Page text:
If you are looking for DAV Class 8 English Literature Book Solutions Chapter 4 Fathers Help by R. K. Narayan, then you are at right place. Here at SOLUTIONGYAN, DAV Class 8 English book solutions of chapter 4 Fathers Help exercises provided at the end of the chapter will be a useful resource for Class 8 English exams.
Here, we provide complete solutions of DAV Class 8 English chapter 4 Fathers Help of English literature book. These exercise of English chapter 4 Fathers Help by R. K. Narayan contains 5 questions and the answers to them are provided in the DAV Class 8 English Literature Book Solutions Chapter 4 Fathers Help.
Solutions of DAV Class 8 English chapter 4 Fathers Help help to boost the writing skills of the students, along with their logical reasoning. Students can go through class 8 English Literature chapter 4 question answers Fathers Help by R. K. Narayan to learn an effective way of expressing their answers in the exam.
DAV Class 8 English Chapter 4 Fathers Help Solutions
DAV Class 8 English Literature Chapter 4 Fathers Help Question Answer is given below. Here DAV Class 8 English Literature chapter 4 Fathers Help solutions by R. K. Narayan is provided with great explanation.
DAV Solutions of Class 8 of English Literature Textbook is the best source for the students to self-analyse their performance. DAV Class 8 students are more likely to score good marks in English exam if they practise DAV Class 8 English Literature Book Solutions Chapter 4 Fathers Help regularly.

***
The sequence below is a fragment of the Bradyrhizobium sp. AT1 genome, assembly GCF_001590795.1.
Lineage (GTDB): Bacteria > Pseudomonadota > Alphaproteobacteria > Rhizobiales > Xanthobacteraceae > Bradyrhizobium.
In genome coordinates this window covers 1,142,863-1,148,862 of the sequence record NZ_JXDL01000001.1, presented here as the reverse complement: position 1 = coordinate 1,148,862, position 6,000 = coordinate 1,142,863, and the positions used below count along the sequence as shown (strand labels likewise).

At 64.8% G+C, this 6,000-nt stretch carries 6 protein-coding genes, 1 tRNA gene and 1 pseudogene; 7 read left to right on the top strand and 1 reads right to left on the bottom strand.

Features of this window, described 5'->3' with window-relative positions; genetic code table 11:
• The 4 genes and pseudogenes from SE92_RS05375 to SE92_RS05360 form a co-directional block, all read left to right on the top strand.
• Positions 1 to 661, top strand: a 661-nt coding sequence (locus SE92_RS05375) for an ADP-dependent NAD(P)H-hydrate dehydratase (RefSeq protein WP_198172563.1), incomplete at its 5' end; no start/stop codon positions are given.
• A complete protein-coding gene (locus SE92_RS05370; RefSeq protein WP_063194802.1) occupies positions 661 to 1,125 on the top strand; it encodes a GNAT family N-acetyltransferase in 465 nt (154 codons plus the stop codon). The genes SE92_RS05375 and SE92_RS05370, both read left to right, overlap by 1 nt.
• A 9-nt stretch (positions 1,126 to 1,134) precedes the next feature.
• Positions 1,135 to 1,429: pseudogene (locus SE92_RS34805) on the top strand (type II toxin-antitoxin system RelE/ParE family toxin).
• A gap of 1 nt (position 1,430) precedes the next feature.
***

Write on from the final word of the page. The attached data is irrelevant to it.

DAV Class 8 English Literature Book Solutions Chapter 4
A. Tick ‘T’ for true statements and ‘F’ for false ones.
1. Swami did not want to go to school because he had a headache.
2. Swami’s school began at 9:00 a.m.
3. Samuel taught arithmetic and history to Swami and his class-fellows.
4. Swami decided to fling the complaint letter written by his father into a gutter.
5. Swami was overjoyed at getting the complaint letter against Samuel.
6. Swami reached the school an hour late.
7. Samuel had two arithmetic periods with Swami’s class on Monday.
8. Samuel gave Swami eight cuts of cane.
9. Swami delivered the complaint letter to the headmaster after the last bell rang.
Answer: (1) False, (2) False, (3) True, (4) True, (5) False, (6) False, (7) False, (8) False, (9) False.
B. Answer the following questions in about 30 words each.
1. How did Swami’s father react when Swami told him that he was not going to school? How different was his reaction from that of Swami’s mother?